Downton Abbey etiquette 84



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We all know and love Downton Abbey but how much of the show do we truly take in? We all remember our table manners from our childhood but the wonderful art of etiquette seems lost nowadays.

Bang PR teamed up with the Sydney School of Protocol to give us some top tips, modernising how etiquette and manners are still very much relevant to society today, with reference from the series.

Julie Lamberg-Burnet shows how to enter a room, introduce yourself, network, position cutlery properly and place your napkin down.

It’s interesting to see how such simple gestures have been lost so take a look at the video to brush up on your skills, or perhaps show your grandchildren!

The video coincides with the release of Downton Abbey season5, which is out now.


Tell us, do you think that children should have mandatory etiquette lessons? How were you taught?

Starts at 60 Writers

The Starts at 60 writers team seek out interesting topics and write them especially for you.

  1. A lot of kids dont ev en know how to use a knife and fork, the eat sitting on the lounge watchging tv, It is so very sad we are missing a lokt

  2. Our grandchildren know when they come here for a meal they sit at the table and we talk. You may think this is strange but at home they sit on the floor and their parents balance their food on their laps and they all watch TV. We have taught them how to set a table and how to use a knife and fork. They love coming to our place because they get are allowed to start and join in a conversation.

    2 REPLY
    • Ditto with my grandchildren and great grandchildren, my daughter does the same as does my son in their houses. They always excuse themselves from the table, take their dishes and ours if we have finished and generally come back to the table to talk until everyone is finished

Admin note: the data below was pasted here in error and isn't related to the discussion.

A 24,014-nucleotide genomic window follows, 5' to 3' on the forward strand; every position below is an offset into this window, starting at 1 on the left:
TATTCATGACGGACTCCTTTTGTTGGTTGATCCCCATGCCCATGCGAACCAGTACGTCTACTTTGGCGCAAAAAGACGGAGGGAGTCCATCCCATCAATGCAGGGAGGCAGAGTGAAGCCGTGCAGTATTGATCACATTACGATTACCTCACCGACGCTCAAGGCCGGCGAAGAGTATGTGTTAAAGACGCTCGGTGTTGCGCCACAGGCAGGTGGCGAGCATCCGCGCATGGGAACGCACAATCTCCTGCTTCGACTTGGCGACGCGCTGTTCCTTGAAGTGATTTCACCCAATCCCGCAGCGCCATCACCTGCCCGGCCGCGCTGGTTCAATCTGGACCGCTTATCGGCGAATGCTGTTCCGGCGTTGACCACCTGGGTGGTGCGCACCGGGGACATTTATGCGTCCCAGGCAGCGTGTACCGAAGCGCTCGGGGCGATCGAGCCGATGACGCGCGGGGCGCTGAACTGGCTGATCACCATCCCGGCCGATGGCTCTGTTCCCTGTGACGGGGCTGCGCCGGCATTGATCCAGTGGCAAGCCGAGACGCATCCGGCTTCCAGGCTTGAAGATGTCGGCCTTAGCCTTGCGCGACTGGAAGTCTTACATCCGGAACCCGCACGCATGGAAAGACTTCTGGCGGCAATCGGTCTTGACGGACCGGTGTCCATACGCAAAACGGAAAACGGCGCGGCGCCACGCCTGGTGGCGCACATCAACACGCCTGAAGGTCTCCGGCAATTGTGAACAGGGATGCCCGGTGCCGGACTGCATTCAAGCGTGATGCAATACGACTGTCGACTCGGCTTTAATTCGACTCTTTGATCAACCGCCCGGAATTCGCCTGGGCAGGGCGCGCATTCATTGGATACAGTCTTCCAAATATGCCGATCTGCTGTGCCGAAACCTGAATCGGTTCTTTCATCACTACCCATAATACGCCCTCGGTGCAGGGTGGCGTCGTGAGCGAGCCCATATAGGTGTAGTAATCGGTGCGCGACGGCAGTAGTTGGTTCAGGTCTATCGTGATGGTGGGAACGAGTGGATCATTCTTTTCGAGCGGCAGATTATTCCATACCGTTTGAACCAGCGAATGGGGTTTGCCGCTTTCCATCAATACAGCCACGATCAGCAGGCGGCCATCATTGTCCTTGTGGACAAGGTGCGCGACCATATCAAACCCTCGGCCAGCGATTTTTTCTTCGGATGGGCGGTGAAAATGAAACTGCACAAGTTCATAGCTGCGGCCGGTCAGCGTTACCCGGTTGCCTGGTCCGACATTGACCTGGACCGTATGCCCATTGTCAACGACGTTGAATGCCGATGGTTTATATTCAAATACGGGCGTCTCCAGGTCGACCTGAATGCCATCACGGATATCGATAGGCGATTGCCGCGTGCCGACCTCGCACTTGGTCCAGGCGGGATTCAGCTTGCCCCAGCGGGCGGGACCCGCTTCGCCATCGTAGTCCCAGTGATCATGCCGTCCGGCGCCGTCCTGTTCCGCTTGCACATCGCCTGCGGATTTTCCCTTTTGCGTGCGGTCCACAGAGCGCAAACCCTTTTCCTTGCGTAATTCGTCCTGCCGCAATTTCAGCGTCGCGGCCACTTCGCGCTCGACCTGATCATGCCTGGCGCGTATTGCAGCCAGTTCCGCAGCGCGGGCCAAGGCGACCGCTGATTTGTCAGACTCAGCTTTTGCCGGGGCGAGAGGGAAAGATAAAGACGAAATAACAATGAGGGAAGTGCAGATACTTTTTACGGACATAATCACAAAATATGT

3. True Sandra but we did other subjects such as Cookery & Art so this course could be introduced for a short period of time maybe.

  4. Simple manners is a must yes, but please not this snobby would be if they could be rubbish, I left that behind in England. It turns my stomach.

    2 REPLY
    • I tend to feel the same. Good manners are a must but etiquette was used as a trap to keep the classes in their places. Some of the rules of etiquette are not well understood, I see dessert spoons and forks placed incorrectly often and trendy restaurants are wiping out old rules of etiquette, drinks in jars, cakes on what looked like cut up fence palings. Restaurants so crowded plates are passed along to diners rather than placed before them. I do have a couple of pet hates though, caps on in restaurants and diners perching on the edge of their chairs leaving the bulk of the chair sticking out into the walking space.

    • If it doesn’t affect my meal I don’t worry about it. (Hate loud rude children near me when I’m eating out.). I found in England it wasn’t so much the rich people who made such a fuss about etiquette but working class “Mrs Bucket’s” thinking they could place themselves above others by insisting on all the ‘Rules’. I guarantee a butler would get more into a knot over etiquette than the royal family he works for.

  5. Sure do think curtesy should be taught. This includes for all men that hats should not be worn whilst eating in bistros etc. It also includes baseball caps . Very very ignorant

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